He had transformed into a tiger and followed Terry after the incident in his tent. He watched her rouse Mobutu. They both left before the crack of dawn for the airport.

At least, he assumed it was the airport.
Mobutu did not have a satellite phone and there was no way he could text his assistant to find out where he was going.

One significant thing – Ellen did not go with her sister. He knew it to be so, because he had returned to Ellen’s tent and made sure her sleeping body was still there.

Ellen was still here.

This was great.
Because if Ellen left too, he would be left with no female tiger shifter to marry. And nothing to show his father.

He had almost wrecked everything last night.
Now the original plan was back on track again.

That was, if the
vicious Terry Moss hadn’t poisoned her sister against him.

But she
was still here, right? She was staying for a reason, and that reason had to be because she still wanted to marry him. Unless, of course, she was staying just to spite her sister – because she didn’t want to return home. And she would wait for two or three days and demand to be sent home on a first class ticket.

He got up and swung his long legs off the bed. Then he got dressed q
uickly. It was time to wash up and find out what Ellen was thinking and feeling.

16

 

Ellen didn’t want to get out of bed. She couldn’t sleep last night, and so she had tossed and turned and sobbed into her pillow until dawn. Then she fell asleep
out of exhaustion. The good thing was she probably lost a lot of pounds with all that activity.

Then she woke up with a start.
Someone was at the opening flap of her tent.

“Ellen?” It was Cole.
“You OK?”

He called you a fat cow. He was laughing.
Making fun of you.

Ellen’s soul cringed
.

You can’t believe her!

And yet, it might be true. He might be thinking that exact thing when he saw her. She was fat all right.
You can’t deny that
.

“Ellen, are you OK?” he repeated. There was concern in his voice. He was a silhouette in the opening.

So you stayed. But you can’t stay in this tent forever. You need to pee.

The man who was preventing her from peeing wasn’t going to move any time soon.
Ellen sighed and sat up. She was going to have to face him sooner or later.

“Can I come in?” Cole said.

“Sure.” She paused, wrinkling her nose. There was something she had forgotten to say. “Oh, good morning.”

“Good morning.” He came in. “It’s dark in here. May I turn the lights on?”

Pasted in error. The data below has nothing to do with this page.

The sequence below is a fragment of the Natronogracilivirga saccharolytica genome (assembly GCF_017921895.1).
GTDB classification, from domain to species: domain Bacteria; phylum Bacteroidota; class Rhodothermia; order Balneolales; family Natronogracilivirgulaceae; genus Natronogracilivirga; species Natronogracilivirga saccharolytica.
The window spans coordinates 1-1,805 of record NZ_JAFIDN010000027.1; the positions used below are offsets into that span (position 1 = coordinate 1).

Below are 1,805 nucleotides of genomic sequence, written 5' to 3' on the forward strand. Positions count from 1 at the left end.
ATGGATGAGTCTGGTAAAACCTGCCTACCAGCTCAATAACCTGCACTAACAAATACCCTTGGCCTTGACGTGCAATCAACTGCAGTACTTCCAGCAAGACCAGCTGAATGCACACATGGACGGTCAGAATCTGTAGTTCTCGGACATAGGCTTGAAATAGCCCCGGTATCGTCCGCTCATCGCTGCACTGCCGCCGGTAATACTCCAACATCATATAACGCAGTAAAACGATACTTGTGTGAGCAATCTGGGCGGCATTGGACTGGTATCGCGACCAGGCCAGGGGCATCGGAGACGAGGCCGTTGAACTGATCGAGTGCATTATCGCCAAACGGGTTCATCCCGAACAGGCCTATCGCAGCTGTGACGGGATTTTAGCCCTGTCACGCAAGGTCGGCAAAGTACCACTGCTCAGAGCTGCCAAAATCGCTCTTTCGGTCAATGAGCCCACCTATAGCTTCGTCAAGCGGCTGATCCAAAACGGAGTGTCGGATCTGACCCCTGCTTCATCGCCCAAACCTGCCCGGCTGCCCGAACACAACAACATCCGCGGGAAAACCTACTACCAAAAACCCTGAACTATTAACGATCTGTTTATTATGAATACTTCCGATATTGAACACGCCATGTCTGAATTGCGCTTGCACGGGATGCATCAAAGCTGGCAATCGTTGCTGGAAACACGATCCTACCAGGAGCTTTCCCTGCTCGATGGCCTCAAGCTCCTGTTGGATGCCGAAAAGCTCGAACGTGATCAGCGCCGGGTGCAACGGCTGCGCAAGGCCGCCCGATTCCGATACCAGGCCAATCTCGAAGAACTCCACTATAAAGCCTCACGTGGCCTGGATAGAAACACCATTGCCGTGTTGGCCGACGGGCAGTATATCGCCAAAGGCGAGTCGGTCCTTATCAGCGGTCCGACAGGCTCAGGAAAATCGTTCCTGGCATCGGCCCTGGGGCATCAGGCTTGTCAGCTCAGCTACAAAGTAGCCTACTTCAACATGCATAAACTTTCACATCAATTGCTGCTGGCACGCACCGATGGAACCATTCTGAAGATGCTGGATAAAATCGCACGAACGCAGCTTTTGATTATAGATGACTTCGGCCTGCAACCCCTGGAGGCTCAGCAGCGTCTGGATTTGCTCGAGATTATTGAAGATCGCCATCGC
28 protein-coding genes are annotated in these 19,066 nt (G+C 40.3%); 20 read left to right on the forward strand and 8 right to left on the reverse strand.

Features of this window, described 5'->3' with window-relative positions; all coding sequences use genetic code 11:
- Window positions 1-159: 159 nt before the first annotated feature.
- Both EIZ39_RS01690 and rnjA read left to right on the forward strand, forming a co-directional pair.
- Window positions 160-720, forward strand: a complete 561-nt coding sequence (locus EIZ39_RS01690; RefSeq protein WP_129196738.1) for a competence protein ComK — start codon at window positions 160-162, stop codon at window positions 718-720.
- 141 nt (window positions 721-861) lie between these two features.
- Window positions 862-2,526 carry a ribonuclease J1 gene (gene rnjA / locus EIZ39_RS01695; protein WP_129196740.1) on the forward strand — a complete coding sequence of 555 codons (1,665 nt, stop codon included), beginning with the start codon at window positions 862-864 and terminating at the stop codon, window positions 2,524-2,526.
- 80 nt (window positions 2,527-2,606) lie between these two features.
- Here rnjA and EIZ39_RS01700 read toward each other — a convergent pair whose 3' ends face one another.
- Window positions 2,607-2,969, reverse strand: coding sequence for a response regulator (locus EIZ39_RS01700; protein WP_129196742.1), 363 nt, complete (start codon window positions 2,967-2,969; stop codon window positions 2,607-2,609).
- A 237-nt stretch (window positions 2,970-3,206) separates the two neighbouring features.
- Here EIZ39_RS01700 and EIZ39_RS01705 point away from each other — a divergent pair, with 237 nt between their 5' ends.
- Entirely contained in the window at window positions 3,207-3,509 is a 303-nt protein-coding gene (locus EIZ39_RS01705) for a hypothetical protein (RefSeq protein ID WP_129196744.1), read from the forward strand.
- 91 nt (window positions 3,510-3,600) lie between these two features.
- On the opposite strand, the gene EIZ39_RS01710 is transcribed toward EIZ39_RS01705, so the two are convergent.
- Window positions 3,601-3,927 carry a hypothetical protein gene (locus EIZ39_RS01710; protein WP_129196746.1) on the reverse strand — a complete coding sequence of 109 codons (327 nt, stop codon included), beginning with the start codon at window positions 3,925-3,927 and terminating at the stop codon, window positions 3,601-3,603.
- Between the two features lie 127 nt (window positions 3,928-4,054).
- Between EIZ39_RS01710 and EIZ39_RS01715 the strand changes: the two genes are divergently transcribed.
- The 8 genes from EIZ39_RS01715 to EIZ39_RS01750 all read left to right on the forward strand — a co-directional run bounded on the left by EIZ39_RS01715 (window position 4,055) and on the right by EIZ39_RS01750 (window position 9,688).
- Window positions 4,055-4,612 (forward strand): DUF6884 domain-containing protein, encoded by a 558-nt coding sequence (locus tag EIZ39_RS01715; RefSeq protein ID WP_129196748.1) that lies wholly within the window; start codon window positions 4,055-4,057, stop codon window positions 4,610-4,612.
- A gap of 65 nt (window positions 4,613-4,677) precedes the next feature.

And see her splotchy red face?

“No. It’ll hurt my, uh, eyes.” Yeah, like she developed photophobia all of a sudden.

“OK.” 

He seemed to be able to move in the dark fairly well. Maybe it was because he was a full tiger shifter. He pulled up a chair and sat a little distance away from her bed.

He said, “Did your sister say anything before she left?”

“Um, yeah.”

“What did she say?”

She was silent for a long while.
Then she decided she had nothing to hide.

“She said . . . she said . .
. ” It was difficult to get the words out “ . . . that you laughed at me when you saw me. That you called me – ”

A lump
choked her throat.

“ –
a fat cow.”

“What?” He was incredulous.

“I’m sure she said it was a cow. Well, it was a definitely a bovine. If it were a pig, I would have thought of that nursery rhyme, you know. The one that says, ‘To market, to market, to buy a fat pig’. And funnily enough, I can’t remember how the rest of it goes.”

“Ellen
– ”

“Because, you know, tigers aren’t supposed to be fat. Not even the one in Calvin and Hobbes.
It makes no sense for tigers to be fat whatsoever, because they would, like, die.”

“Ellen
, I never called you a – ”


Because they can’t chase after their prey, right? So that makes me a non-survivor. If we were in the jungle, which we are now, I won’t be able to survive. Did you know that I haven’t shifted in, like, forever? I don’t think I’ve shifted since I was thirteen. I can’t even remember how to.”

She paused.

He didn’t say anything.

She went on, “
I’m afraid to shift . . . because I’m afraid that I’d be a
fat
tiger. Not because my neighbors are haters or because there’s a neighborhood ordinance against shifting . . . but because I was afraid I’d be fat as a tiger too.”

Another sob welled up in her chest.

“But I can’t help it. I keep eating . . . and eating . . . and then I feel depressed, and the only thing that makes it go away is the food.”

She stopped, unable to continue.

Stupid, stupid, stupid
. Why did you have to go and say all those things to him?

He waited a long time, listening to her soft sniffles. Then he got up and traversed the space between them. It was dark, but not that dark, thanks to the
light outside filtering in from under the tent, and she could still see him as a dark shape with texture and nuance. She could definitely hear him breathe and smell his manly musk, undisguised by any artificial scent.

“Come here,” he said. “Let me hug you.”

He held his arms out in the dark.

After just a moment’s hesitation, s
he went to them. He was warm and solid and oh-so-comforting. How long has it been since she had been held by a man? She couldn’t remember. But now that she was being held again, it was nice.

So nice.

He murmured, “‘Fat’ is a very subjective word. In many parts of Africa, you would be considered a raving beauty.”

He paused for it to sink in.

“You can’t control how people will perceive you or how they think about you . . . but you can certainly control how you feel about it. No one can make you feel bad about yourself if you don’t want to feel bad about yourself. Am I making any sense?”

She thought about it.
She had been feeling bad about herself for so long that she hadn’t stopped to think about this.

It made plenty of sense.

In fact, it made incredible sense. How she felt about anything was entirely in her hands.

So was how she felt about Cole
Devereaux. Even if he thought she was fat, she had the complete power to
not
be upset about it. And she was fat. There was no denying it. Her BMI was over 26. There was no denying that, just as no one could deny she was a blonde with blue eyes who had two dead parents.

Tentatively, her arms crept around his neck. Such nice, molded shoulders he had.
How nice it was to hold him – to have his body against hers, to have his scent cling to hers, to have his warmth seep into her flesh.

She never wanted him to let her go.

They held each other for a long time. Silently, wordlessly. And all her hurt and worries slowly ebbed away.